Monday, January 5, 2015

Maine Black Bears (1976-84)



"Before coach (Buddy) Teevens came in, we had those old H-style goalposts like in high school. ... Our uniforms were like Penn State's -- really plain -- but then we went to the new satin pants."

-- Bobby Wilder, former Maine QB and current Old Dominion head coach, quoted in a 1987 Boston Globe article

In 1976, longtime Boston College assistant Jack Bicknell replaced Walt Abbott as the University of Maine's football coach. With Bicknell's arrival came the Black Bears' most dramatic uniform overhaul since 1949, when the Michigan-style winged helmets were introduced. In '76, the winged helmets (you can see examples of the uniform here, here and here) were ditched and a totally new home uniform debuted for the season opener against Acadia University. The new helmet had a big, fat block "M" on the side, which means Maine traded in one Michigan element for another.

As for the shirt and pants ... Gee, those look familiar, don't they?

Maine's 1976-84 uniforms bore an uncanny similarity to
the ones worn by these guys.

The parallels to Penn State's unis are hard to avoid. The light blue trim, used since the 60s, were snuffed out by '77 (the '73-75 roads were used one more year, likely as a cost-saving measure). 

Wearing the 1976 hybrid road uniform, Maine takes on Delaware in this image from
the 1977 Blue Hen yearbook. Note the unique socks on the Black Bears; I've never seen those anywhere else.

Alas, Maine -- hamstrung by a low budget and few scholarships -- couldn't win like Penn State, at one point going 2-17-1 in Yankee Conference play from 1977-80.

The 1979 Maine media guide. 

In Bicknell's final year (1980), jersey names were introduced, a Maine first. 


A serif font was used, but thinner than what the Bears wore from 1985-93. The image above is wholly inaccurate, by the way. Chris Keating, an outstanding linebacker who later played for the NFL's Washington Redskins and Buffalo Bills, played for Maine from 1976-79. But I used No. 89 in my template, so I kept it. :) Keating, a member of the team's ring of honor, was one of three brothers to play at Maine in the 1970s; his son later played for Maine.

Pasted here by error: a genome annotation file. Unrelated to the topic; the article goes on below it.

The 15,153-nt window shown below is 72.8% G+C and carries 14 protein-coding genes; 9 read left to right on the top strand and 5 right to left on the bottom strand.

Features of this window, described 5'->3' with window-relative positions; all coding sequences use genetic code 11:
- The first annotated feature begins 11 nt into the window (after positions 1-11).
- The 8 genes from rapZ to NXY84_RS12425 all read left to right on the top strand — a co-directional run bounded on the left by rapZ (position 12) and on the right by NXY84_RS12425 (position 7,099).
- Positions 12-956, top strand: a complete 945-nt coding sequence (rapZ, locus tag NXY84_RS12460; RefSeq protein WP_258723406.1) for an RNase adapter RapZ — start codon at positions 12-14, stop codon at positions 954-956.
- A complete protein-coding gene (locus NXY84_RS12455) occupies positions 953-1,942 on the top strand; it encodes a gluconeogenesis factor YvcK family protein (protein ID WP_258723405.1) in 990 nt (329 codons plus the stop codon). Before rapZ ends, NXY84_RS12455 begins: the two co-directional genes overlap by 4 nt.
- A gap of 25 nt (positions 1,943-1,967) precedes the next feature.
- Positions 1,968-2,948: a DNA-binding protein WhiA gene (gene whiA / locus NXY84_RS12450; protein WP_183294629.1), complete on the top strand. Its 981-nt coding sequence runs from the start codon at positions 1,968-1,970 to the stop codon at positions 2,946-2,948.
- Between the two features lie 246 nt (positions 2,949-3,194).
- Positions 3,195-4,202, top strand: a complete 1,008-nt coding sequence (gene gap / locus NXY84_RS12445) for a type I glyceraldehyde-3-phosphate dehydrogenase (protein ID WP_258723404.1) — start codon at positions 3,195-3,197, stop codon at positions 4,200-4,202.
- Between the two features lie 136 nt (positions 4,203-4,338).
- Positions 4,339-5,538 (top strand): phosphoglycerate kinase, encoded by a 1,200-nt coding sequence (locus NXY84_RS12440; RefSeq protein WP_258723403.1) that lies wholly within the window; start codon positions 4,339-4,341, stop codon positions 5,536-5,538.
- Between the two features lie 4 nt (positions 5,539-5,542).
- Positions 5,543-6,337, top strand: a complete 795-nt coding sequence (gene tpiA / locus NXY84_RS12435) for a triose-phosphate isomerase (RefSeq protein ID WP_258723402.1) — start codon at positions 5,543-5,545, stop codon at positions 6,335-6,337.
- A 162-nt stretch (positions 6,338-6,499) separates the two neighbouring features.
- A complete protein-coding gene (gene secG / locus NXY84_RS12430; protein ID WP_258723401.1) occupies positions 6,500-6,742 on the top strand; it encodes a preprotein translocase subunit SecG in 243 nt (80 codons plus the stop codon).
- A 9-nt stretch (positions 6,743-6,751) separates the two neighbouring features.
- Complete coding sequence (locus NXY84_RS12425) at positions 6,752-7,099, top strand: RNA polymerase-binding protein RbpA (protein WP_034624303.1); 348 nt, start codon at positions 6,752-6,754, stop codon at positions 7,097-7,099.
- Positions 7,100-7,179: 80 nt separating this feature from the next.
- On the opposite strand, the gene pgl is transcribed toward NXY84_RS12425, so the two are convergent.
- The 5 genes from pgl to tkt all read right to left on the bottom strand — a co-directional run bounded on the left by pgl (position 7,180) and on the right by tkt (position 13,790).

When Ron Rogerson became coach in 1981, the names were removed.


It's Maine, with names (see No. 95 on the right).
This pic is from the Lehigh Brown and White.
I'm impressed the B&W sent a reporter and photographer all the way up to Orono.

The uniform's finest hour came in 1982, when Maine went 7-4 and shared the Yankee Conference title (with three other teams!) after 15 years as the YC's punching bag. The four losses (including two in overtime) were by a combined 21 points. Someday, we'll have to discuss that 6 OT loss to Rhody ...

Coach Ron Rogerson leads the 1982 Black Bears onto the field in this pic from
the 1983 Prism yearbook. Rogerson was at Maine from 1981-84 and was the last in
a succession of Black Bear coaches to run the Wing-T offense. He later coached at Princeton (1985-86)
and passed away just before the 1987 season.

Running back Lorenzo Bouier, the leader of the '82 Maine offense,
is still second on the Black Bears' all-time rushing list.

In 1984, light blue trim returned, as stripes were added to the pants. I wonder if these were the new satin pants Bobby Wilder was referring to in the above quote? In that case, he should have credited Ron Rogerson, not Buddy Teevens. Ah, well... A switch to plain socks was also made.



Maine quarterback and future offensive coordinator Bob Wilder rumbles for yardage
on the cover of the 1985 team yearbook. Note the striped pants and the old-school
Yankee Conference logo on the bottom right.

In 1985, Maine hired Teevens, who gave the uniform another overhaul, a style Maine wore for some of the finest moments in program history. ... but that's for another time.

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